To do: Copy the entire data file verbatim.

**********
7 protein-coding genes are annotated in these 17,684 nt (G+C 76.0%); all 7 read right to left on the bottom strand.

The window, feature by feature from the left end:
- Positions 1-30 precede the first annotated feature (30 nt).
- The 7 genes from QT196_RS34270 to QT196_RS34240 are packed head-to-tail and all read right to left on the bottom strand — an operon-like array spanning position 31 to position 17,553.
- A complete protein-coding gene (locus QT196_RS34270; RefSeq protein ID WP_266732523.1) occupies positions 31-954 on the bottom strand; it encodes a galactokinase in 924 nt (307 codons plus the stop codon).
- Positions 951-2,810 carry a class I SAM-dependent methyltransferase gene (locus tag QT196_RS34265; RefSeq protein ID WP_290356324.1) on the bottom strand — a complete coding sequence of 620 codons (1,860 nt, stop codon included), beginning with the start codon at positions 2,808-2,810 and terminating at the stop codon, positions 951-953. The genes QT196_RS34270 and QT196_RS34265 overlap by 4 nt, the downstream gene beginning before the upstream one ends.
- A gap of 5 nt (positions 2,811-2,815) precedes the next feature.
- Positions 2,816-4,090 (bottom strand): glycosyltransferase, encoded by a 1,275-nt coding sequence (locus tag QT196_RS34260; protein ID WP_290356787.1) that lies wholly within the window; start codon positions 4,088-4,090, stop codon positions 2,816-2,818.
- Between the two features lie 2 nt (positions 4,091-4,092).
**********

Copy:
7 protein-coding genes are annotated in these 17,684 nt (G+C 76.0%); all 7 read right to left on the bottom strand.

The window, feature by feature from the left end:
- Positions 1-30 precede the first annotated feature (30 nt).
- The 7 genes from QT196_RS34270 to QT196_RS34240 are packed head-to-tail and all read right to left on the bottom strand — an operon-like array spanning position 31 to position 17,553.
- A complete protein-coding gene (locus QT196_RS34270; RefSeq protein ID WP_266732523.1) occupies positions 31-954 on the bottom strand; it encodes a galactokinase in 924 nt (307 codons plus the stop codon).
- Positions 951-2,810 carry a class I SAM-dependent methyltransferase gene (locus tag QT196_RS34265; RefSeq protein ID WP_290356324.1) on the bottom strand — a complete coding sequence of 620 codons (1,860 nt, stop codon included), beginning with the start codon at positions 2,808-2,810 and terminating at the stop codon, positions 951-953. The genes QT196_RS34270 and QT196_RS34265 overlap by 4 nt, the downstream gene beginning before the upstream one ends.
- A gap of 5 nt (positions 2,811-2,815) precedes the next feature.
- Positions 2,816-4,090 (bottom strand): glycosyltransferase, encoded by a 1,275-nt coding sequence (locus tag QT196_RS34260; protein ID WP_290356787.1) that lies wholly within the window; start codon positions 4,088-4,090, stop codon positions 2,816-2,818.
- Between the two features lie 2 nt (positions 4,091-4,092).